British Airways has leased nine jets and crews from a Middle Eastern airline so it can continue running services during a cabin crew strike.
Hundreds of BA staff based at London’s Heathrow Airport were due to walk out Saturday in a dispute over pay.
BA says it plans to operate “99.5%” of its schedule during the 16-day strike. It says Qatar Airways, a partner in the oneworld alliance, will be “operating a small number of short-haul flights on our behalf.”
India’s iconic Taj Mahal is undergoing a major restoration, in which the structure will be covered in scaffolding over the course of a year. Workers will apply a mud-pack treatment to renew the marble exterior to a brighter shade of white.
The 377-year-old Unesco World Heritage Site is the main draw for many tourists to India, but the white marble facade has been yellowing over time. Thus, following the restoration of the outer minarets, which were covered in scaffolding last year, the main dome and central structure are now being packed with mud — a process intended to clean the marble and ultimately make it whiter.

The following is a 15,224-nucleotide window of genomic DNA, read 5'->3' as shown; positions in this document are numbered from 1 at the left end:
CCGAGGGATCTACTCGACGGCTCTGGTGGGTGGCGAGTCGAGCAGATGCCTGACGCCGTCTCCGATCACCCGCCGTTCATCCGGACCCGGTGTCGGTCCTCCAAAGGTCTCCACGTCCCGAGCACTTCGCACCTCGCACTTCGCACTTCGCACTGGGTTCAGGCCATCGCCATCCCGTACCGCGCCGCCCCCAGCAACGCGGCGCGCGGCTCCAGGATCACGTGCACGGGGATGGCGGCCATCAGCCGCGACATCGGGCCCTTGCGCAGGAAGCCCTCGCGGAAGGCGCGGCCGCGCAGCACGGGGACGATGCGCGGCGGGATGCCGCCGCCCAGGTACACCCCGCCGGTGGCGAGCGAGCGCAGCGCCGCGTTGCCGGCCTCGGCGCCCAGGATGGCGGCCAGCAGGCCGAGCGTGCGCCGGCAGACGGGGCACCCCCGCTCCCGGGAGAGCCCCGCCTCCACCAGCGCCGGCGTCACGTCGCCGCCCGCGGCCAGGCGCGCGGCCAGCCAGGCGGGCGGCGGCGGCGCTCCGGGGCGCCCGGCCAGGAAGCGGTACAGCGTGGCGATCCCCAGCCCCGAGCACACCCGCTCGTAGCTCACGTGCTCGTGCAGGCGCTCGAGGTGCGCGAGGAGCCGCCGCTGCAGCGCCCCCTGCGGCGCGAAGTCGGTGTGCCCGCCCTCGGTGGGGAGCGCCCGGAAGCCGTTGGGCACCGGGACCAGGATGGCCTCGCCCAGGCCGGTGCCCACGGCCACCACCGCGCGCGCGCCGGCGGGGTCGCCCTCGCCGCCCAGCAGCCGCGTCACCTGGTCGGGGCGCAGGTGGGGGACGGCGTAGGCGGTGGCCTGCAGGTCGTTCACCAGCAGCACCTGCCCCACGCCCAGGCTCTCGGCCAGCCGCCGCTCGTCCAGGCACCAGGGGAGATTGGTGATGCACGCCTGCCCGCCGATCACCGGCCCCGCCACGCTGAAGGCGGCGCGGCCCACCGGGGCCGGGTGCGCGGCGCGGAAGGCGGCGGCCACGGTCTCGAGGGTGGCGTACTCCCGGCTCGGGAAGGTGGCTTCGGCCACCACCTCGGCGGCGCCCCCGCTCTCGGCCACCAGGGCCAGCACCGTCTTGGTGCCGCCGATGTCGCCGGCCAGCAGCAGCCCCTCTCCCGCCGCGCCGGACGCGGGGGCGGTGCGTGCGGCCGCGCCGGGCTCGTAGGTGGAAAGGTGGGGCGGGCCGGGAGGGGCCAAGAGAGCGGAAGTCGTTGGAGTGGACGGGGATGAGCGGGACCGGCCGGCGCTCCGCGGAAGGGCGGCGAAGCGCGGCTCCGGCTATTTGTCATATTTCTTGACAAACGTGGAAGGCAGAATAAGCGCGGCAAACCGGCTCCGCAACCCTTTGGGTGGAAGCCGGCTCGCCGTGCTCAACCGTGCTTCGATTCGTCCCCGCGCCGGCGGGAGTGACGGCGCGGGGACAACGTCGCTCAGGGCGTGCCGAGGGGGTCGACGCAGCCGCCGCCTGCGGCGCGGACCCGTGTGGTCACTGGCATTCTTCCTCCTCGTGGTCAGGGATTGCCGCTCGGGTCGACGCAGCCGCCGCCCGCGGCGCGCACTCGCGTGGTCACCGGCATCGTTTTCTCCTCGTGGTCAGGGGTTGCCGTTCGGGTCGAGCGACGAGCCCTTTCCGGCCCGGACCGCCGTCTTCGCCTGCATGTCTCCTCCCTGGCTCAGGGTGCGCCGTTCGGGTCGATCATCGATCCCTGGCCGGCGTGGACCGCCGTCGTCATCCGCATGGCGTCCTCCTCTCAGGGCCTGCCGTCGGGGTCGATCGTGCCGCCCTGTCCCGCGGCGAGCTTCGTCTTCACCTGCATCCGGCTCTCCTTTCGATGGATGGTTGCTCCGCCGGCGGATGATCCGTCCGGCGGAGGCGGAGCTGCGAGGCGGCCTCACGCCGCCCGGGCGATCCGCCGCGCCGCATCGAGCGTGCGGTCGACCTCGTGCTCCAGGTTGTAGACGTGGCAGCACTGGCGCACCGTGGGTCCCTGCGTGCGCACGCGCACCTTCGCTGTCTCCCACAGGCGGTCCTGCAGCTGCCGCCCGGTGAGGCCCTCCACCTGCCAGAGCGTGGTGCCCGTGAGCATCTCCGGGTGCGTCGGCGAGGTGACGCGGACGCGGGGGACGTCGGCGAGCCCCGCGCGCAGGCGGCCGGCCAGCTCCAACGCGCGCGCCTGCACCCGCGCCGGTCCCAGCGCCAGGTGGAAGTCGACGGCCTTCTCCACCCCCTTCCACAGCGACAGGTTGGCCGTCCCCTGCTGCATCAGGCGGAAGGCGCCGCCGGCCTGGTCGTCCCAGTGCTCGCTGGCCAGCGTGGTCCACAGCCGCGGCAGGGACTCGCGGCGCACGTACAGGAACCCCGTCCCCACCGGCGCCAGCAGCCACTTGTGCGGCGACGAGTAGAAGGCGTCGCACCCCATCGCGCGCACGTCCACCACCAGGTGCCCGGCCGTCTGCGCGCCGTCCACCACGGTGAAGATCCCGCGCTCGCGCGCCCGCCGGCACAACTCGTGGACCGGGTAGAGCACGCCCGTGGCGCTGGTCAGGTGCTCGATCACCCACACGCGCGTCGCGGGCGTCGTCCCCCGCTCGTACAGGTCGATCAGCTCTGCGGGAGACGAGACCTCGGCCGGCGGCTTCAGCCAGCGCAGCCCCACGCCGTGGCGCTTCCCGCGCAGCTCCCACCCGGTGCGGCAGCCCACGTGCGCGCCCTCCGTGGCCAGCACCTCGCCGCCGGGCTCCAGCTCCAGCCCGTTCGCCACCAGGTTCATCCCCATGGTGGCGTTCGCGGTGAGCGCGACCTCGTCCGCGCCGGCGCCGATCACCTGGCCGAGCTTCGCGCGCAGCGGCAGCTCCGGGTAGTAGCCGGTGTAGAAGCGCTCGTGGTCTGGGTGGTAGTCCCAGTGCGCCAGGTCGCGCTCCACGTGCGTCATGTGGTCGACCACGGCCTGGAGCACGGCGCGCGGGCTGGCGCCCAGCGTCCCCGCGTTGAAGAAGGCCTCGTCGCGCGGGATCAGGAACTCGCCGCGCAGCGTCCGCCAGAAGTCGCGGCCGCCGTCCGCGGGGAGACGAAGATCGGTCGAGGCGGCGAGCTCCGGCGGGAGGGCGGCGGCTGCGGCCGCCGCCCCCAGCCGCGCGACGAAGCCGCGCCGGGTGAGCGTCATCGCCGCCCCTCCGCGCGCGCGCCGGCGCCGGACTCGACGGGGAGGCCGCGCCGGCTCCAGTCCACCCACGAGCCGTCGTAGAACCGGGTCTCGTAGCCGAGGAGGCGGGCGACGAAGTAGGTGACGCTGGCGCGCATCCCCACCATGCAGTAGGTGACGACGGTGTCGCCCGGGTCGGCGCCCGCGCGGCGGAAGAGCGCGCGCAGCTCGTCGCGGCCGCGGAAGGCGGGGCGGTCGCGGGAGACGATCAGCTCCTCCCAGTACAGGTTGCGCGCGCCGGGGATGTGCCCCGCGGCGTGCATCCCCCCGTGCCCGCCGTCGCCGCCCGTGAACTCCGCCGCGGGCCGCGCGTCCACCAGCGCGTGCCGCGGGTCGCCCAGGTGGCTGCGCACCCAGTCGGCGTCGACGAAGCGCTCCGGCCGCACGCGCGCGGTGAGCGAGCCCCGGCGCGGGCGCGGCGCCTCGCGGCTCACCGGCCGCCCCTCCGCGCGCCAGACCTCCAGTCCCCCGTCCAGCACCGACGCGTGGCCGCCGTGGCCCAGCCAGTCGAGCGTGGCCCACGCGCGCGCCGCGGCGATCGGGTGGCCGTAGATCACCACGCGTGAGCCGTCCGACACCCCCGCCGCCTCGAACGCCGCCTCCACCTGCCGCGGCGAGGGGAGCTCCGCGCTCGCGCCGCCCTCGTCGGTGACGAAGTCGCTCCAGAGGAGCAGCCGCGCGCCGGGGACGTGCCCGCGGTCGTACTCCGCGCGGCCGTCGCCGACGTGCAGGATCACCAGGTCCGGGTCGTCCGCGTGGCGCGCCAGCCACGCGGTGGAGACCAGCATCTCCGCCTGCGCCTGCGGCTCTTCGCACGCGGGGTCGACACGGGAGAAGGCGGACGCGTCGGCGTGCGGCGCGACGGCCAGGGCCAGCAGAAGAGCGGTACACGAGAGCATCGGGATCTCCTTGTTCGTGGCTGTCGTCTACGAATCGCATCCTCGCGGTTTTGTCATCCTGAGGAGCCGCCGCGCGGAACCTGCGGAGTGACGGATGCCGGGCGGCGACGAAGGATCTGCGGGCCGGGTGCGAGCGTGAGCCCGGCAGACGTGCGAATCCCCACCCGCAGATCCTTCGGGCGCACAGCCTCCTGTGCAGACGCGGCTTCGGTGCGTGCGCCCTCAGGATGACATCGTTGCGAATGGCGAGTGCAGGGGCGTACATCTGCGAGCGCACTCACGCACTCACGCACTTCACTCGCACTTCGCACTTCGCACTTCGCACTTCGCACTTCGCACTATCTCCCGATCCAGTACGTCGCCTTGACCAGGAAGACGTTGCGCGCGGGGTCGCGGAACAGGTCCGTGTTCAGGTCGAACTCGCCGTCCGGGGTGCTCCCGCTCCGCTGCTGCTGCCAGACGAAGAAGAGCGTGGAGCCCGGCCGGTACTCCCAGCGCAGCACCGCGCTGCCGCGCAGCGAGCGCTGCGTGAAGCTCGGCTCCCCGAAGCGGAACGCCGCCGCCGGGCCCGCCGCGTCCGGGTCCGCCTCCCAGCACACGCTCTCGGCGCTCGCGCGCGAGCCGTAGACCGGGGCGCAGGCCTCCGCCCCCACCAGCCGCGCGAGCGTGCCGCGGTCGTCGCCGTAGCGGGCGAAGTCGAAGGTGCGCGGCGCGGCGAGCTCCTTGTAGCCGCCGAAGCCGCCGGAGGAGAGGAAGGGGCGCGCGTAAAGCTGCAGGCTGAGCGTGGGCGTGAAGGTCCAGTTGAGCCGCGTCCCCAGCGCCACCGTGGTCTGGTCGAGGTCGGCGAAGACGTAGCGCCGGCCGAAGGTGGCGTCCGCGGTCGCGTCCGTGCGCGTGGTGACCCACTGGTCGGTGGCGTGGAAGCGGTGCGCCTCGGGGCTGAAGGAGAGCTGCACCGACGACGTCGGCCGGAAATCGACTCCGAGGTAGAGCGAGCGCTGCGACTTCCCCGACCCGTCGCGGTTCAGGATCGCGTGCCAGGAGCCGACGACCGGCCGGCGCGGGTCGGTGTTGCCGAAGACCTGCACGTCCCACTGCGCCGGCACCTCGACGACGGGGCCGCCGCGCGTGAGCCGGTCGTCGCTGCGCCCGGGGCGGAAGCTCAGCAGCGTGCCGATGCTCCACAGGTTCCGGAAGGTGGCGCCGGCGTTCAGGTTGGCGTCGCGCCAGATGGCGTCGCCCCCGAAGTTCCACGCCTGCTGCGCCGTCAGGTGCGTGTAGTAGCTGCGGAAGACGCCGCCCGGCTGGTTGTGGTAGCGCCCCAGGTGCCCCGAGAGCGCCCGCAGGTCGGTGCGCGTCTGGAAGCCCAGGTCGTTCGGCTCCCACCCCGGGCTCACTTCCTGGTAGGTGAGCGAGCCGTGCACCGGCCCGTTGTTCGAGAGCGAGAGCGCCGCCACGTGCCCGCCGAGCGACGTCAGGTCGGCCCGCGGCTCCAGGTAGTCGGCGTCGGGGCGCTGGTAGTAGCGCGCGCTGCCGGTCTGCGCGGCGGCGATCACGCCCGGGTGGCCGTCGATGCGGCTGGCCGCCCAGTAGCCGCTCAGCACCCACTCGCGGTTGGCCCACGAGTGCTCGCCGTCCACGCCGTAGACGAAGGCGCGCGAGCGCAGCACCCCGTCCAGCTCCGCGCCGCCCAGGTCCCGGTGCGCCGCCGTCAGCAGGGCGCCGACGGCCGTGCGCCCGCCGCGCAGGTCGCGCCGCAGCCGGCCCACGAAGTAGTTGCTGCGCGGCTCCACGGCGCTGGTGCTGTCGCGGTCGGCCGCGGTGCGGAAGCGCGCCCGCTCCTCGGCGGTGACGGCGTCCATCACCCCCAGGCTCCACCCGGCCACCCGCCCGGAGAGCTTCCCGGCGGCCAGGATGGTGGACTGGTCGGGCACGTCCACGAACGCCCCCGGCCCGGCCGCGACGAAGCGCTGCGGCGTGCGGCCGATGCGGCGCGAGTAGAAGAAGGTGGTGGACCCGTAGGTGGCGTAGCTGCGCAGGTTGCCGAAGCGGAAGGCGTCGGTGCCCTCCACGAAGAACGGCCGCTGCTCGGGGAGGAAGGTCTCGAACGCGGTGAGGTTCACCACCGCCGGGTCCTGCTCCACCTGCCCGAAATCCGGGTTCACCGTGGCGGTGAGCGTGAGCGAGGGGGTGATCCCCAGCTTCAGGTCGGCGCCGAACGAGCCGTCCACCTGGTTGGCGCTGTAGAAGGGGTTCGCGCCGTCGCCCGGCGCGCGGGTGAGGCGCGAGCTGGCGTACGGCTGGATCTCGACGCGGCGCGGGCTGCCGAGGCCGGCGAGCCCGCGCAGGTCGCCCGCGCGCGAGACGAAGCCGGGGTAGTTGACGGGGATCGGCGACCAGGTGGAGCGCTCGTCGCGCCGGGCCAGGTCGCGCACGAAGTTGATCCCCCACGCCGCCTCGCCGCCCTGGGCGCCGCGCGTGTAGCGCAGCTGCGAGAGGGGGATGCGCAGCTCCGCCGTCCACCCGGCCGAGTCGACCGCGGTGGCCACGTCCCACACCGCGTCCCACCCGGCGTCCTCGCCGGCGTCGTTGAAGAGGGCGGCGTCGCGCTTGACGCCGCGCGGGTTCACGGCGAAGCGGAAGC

Three more routes getting United’s Polaris cabin
United has designated three additional routes that will soon offer its new Polaris business-class cabin.
Flights from San Francisco to Beijing, San Francisco to Frankfurt and Newark to Tokyo will feature the cabins as United continues to take delivery of Boeing 777-300ER aircraft.
Beirut’s landmark Hamra Street is bustling again and hotel occupancy rates are on the rise as Lebanon’s tourism industry rebounds, thanks in no small part to the misfortunes of its Middle East neighbors, engulfed by wars, chaos and political upheaval.
It was just four years ago when Lebanon seemed to be losing its grip on its internal security. The specter of war spilling over from neighboring Syria hung low over the capital and Lebanese proprietors looked longingly to the stability in Turkey and the Gulf region.
But now, Lebanon’s tourism sector is on the rise as the Gulf and Turkey, to the surprise of many, are looking shaky. While neighboring Syria and Iraq burn, the Lebanese industry is looking — cautiously but optimistically — at the promise of a new beginning.Add to Flipboard Magazine.